The first known DRAM chip ever developed was a 256-bit device created by Lee Boysel at Fairchild Semiconductor in 1968. Boysel later went on to found Four Phase Systems in 1969 and developed 1,024-bit and 2,048-bit DRAMs. Intel released the 1103, the industry's first mass-produced DRAM device, in 1970. The 1,024 bit chip was massively successful and turned into the world's best-selling semiconductor chip by 1972. In that year, Intel already had more than 1,000 employees and revenue of more than $23 million. HP's 9800 was the first commercially available computer that integrated the 1103. IBM followed and used it in the System 370/158.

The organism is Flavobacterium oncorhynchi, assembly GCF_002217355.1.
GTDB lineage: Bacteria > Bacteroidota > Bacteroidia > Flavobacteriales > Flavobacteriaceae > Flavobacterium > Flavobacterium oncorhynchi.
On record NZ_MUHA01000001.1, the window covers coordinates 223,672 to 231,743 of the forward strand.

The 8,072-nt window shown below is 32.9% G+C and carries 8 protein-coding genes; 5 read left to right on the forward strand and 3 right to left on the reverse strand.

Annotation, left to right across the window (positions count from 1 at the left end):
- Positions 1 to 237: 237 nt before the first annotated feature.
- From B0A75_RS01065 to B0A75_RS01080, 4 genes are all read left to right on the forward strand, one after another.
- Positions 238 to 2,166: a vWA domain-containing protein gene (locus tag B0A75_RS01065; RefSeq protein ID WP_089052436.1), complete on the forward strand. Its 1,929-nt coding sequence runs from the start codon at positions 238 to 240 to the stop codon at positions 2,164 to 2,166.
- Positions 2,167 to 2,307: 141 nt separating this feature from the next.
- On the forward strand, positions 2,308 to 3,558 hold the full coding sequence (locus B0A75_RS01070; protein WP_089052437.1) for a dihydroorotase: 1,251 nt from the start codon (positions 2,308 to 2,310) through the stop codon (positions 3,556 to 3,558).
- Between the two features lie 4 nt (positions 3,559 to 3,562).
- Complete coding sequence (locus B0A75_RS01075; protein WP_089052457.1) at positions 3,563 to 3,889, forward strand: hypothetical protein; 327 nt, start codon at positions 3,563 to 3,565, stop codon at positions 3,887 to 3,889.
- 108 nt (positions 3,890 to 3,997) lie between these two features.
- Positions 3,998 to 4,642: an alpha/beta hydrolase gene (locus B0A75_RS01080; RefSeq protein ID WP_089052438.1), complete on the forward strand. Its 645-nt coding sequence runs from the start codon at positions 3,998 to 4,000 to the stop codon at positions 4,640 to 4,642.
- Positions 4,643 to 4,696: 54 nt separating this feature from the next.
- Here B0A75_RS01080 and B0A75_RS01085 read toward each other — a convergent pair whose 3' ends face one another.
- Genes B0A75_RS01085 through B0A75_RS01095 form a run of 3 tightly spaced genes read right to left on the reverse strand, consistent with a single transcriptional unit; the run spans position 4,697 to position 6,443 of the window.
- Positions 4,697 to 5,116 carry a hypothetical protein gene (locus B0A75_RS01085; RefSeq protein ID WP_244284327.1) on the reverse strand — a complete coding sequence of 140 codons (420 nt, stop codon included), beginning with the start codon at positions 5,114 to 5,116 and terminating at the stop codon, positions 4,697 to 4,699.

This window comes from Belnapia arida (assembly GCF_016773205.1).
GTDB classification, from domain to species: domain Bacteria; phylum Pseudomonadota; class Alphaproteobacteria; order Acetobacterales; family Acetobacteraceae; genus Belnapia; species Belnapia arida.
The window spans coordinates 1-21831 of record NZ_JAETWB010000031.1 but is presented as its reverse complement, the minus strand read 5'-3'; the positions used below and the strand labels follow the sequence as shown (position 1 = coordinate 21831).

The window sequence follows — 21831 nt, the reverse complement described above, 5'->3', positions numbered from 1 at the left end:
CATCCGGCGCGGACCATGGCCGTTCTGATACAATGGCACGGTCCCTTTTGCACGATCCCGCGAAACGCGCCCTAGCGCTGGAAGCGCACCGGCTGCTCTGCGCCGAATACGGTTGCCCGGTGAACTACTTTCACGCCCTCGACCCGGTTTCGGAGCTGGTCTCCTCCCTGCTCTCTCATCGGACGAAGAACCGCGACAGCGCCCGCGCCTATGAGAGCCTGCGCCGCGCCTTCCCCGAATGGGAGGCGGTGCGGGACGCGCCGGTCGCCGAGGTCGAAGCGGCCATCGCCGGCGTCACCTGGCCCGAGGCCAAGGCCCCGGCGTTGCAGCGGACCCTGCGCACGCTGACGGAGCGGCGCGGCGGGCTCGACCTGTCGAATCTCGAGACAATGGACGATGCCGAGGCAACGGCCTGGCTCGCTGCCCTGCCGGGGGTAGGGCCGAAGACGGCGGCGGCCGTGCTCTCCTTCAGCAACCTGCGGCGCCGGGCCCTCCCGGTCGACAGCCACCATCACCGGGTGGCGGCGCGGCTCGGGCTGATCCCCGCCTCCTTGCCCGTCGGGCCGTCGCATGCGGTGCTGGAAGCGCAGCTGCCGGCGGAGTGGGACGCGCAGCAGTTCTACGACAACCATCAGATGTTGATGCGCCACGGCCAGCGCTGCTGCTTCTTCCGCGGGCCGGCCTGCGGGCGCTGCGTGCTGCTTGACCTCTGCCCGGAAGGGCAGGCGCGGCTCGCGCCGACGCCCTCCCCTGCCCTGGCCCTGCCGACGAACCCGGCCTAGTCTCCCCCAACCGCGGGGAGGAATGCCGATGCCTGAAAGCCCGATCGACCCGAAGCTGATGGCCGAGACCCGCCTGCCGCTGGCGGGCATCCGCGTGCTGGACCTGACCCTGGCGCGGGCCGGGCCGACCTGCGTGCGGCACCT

The 1103 is remembered as the magnetic core memory killer and suddenly offered the industry an opportunity to store vast amounts of information on a single chip. DRAM began overtaking magnetic core memory in the second half of the 1970s.